Significant Case Review published into historical abuse and exploitation

 14 December 2018  |  


The South Ayrshire Chief Officers' Group (COG) for Public Protection has today (14 December) published the key findings of an independent Significant Case Review into reports of historical child sexual abuse and exploitation at a children's unit in South Ayrshire.

The report – which has been published alongside details of the actions taken to address the improvement themes identified – focused on allegations involving a former residential care worker at Woodhead Road Children's Unit Coylton between 1990-1996 and identifying any lessons that could be learned from how these were dealt with.

The care worker was convicted in two trials – in 2015 and 2016 – of indecency and sexual assault against former residents of the children's house.

The review, undertaken through the independent South Ayrshire Child Protection Committee, found:

-Abuse against some residents did take place between 1990-1996

-Some concerns were raised at the time but were not fully heard and any action taken did not recognise the significance of these concerns

-Other concerns were not raised at the time as the young people didn't feel they would be believed

-There were missed opportunities to deal with reports of abuse made by a former resident in 2007

-Information-sharing and record-keeping at the time was not as effective as it should have been

-Models of care and support at the time did not encourage trust between young
people and staff.

The way in which young people are looked after and consulted about their care has changed significantly since the 1990s, as have the procedures for vetting those who work with children and young people. New legislation, guidance, scrutiny and inspection regimes have also been introduced.

However, the review did identify some areas for improvement in how agencies work when dealing with children and young people. These were based around:

-Person-centred approaches to care and support

-Listening to the concerns of young people in our care

-Investigating any concerns raised thoroughly

-Acting to safeguard young people in our care with robust policies, procedures and training

-Working in and across agencies promoting the GIRFEC (Getting It Right For Every Child) principles.

Significant progress has already been made to address these and – at COG's request – ongoing implementation will continue to be monitored by the independent chair of the South Ayrshire Child Protection Committee, Professor Paul Martin CBE.

Professor Martin said: "The protection and care of our children and young people is one of our most important responsibilities and one that we take very seriously indeed in South Ayrshire.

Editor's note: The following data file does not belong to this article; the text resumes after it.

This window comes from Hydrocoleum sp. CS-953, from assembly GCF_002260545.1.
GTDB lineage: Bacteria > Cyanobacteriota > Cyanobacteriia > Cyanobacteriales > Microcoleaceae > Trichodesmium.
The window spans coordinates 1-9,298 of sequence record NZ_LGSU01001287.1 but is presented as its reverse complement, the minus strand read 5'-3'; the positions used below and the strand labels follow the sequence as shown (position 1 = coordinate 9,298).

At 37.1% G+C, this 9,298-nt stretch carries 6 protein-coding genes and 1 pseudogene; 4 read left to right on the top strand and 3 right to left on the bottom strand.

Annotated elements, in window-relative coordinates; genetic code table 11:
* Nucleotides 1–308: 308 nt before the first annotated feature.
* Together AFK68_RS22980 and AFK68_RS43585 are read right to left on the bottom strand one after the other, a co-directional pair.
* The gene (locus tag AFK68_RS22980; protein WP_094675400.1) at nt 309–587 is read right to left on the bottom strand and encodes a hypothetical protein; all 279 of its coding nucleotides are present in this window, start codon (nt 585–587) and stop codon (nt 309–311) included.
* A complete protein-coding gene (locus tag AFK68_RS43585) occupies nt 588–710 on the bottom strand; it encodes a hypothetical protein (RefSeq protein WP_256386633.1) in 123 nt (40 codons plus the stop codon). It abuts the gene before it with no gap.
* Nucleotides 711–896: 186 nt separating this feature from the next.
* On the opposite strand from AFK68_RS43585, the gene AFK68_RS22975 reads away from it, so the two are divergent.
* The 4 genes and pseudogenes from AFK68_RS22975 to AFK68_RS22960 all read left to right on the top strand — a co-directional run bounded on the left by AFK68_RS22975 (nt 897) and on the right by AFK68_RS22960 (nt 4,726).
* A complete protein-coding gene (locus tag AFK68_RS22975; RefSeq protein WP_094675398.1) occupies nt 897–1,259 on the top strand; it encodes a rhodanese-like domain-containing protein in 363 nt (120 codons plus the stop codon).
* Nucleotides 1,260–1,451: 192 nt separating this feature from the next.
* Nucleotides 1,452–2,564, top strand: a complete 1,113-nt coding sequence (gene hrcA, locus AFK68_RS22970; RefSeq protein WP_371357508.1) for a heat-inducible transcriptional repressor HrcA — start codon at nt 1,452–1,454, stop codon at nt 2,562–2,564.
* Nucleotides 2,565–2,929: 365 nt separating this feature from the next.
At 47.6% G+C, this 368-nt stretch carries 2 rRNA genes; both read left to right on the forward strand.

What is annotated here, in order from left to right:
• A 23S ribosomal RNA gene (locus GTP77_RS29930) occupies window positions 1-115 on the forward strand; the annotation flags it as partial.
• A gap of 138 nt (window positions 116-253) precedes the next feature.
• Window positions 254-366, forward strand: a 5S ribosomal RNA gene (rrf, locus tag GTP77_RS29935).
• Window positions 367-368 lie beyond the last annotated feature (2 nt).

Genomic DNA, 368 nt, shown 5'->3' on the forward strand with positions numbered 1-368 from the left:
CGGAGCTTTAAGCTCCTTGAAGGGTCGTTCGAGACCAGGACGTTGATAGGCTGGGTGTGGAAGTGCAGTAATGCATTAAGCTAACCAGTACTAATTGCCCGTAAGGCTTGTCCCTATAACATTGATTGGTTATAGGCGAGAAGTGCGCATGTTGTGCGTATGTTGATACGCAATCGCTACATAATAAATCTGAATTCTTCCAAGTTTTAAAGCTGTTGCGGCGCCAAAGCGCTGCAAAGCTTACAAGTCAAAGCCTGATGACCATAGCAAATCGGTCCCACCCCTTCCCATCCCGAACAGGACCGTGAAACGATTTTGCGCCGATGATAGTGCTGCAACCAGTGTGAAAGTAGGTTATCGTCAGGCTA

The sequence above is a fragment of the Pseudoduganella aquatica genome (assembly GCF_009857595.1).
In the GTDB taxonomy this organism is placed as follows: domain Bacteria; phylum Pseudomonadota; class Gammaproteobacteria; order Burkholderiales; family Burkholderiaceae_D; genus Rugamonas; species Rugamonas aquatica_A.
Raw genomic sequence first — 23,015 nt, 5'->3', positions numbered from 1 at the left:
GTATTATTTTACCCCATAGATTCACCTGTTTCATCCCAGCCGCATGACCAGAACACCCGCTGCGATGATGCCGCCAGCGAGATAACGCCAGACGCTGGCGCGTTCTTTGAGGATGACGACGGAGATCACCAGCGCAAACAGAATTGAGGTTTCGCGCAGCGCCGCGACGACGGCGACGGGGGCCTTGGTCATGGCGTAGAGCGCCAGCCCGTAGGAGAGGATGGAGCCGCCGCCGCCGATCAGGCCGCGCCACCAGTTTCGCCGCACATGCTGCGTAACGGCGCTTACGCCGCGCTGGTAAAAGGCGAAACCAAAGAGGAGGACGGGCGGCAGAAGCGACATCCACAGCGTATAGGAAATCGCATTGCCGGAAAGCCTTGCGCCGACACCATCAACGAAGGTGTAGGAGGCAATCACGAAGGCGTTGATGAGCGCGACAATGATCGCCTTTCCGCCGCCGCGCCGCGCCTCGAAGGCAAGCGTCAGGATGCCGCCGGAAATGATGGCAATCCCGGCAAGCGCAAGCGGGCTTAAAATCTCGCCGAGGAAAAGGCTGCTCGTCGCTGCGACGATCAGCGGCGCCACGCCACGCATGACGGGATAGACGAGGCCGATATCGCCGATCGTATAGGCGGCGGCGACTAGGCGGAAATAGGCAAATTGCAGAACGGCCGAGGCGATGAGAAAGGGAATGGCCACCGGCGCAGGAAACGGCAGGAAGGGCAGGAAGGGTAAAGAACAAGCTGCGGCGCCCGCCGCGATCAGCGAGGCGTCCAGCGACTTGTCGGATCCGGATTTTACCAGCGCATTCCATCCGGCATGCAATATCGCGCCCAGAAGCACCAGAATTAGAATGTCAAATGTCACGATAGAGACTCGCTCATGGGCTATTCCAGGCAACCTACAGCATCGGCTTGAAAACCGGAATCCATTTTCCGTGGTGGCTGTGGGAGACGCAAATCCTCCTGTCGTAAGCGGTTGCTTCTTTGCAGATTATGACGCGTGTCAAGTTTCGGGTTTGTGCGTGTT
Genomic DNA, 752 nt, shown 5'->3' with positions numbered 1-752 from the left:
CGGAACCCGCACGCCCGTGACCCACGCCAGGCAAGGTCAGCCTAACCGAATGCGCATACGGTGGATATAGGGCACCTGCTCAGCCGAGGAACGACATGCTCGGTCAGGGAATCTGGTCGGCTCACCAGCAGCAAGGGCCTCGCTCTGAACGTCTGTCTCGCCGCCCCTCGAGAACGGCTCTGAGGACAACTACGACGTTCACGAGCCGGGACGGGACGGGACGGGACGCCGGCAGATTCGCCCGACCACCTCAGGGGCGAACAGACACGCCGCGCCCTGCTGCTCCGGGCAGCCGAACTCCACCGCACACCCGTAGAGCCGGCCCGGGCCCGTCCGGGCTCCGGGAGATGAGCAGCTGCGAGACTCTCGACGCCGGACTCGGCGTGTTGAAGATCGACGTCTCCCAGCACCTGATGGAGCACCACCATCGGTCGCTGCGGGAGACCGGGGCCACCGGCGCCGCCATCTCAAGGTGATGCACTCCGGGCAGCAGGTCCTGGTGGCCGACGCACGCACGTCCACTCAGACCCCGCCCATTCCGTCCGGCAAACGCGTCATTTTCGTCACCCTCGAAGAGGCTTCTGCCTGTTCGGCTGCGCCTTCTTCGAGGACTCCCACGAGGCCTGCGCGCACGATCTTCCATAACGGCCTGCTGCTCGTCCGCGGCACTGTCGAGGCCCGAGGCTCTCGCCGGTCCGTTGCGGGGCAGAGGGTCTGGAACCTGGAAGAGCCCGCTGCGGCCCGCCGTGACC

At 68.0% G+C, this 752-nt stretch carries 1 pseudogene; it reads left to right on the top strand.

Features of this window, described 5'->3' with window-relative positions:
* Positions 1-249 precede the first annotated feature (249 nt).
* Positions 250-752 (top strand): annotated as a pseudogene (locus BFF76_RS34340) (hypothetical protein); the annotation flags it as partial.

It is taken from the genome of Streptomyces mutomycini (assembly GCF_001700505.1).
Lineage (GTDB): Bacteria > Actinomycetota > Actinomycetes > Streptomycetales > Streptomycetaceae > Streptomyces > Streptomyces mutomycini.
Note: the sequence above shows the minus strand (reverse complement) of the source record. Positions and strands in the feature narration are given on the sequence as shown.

"While there have been significant changes to modern child protection practices and procedures in the two decades since this abuse took place – providing a better framework overall for the protection of children – the review findings show that agencies can, and must, continue to do better to provide our young people with the best care possible.

"While a significant amount of work has already been undertaken by the Council, Health and Social Care Partnership and Police Scotland, I will be monitoring further progress closely to ensure that we achieve this and deliver the best possible outcomes for children and young people across South Ayrshire."

Paula Godfrey, South Ayrshire Health and Social Care Partnership's Head of Children's Health, Care and Justice, added: "This report makes it clear that there were shortcomings in how staff responded to concerns raised by young people at Woodhead Road Children's Unit in the 1990s and for that we are truly sorry.

"Children's houses should be a place of safety and a place where children and young people are cared for, nurtured and looked after – and that was not the case for those abused by the individual who committed these appalling crimes and breached the trust placed in him to look after young people.

"We know that the provision of care and the way we support vulnerable children and young people has been transformed over the past 20 years; however, we fully accept the findings of the review and have taken positive steps to address the improvement areas highlighted.

"Our services and staff follow the national Child Protection Guidance at all times; we have implemented all relevant statutory and regulatory requirements; we work to keep staff skills, knowledge and expertise up-to-date through extensive training and development; we regularly consult with our young people to ensure our services meet their needs; we work closely with child protection partners to share best practice; and there are robust reporting and scrutiny processes in place to monitor performance.

"I am determined that we will continue to do everything we can to ensure young people in our care are treated with respect and dignity, get brought up in a loving and nurturing environment, enjoy the same opportunities as other young people, and are supported to succeed in whatever they do."

The Woodhead Road Children's Unit Significant Case Review report is available at
www.south-ayrshire.gov.uk/woodhead-road

Anyone affected by the information in the review report can contact the South Ayrshire Health and Social Care Partnership on 01292 617678.

Anyone wishing to report abuse – no matter when it happened – can contact the police on 101. Police Scotland is also keen to hear from anyone who has yet to come forward to share their experience of the Children's Unit at that time.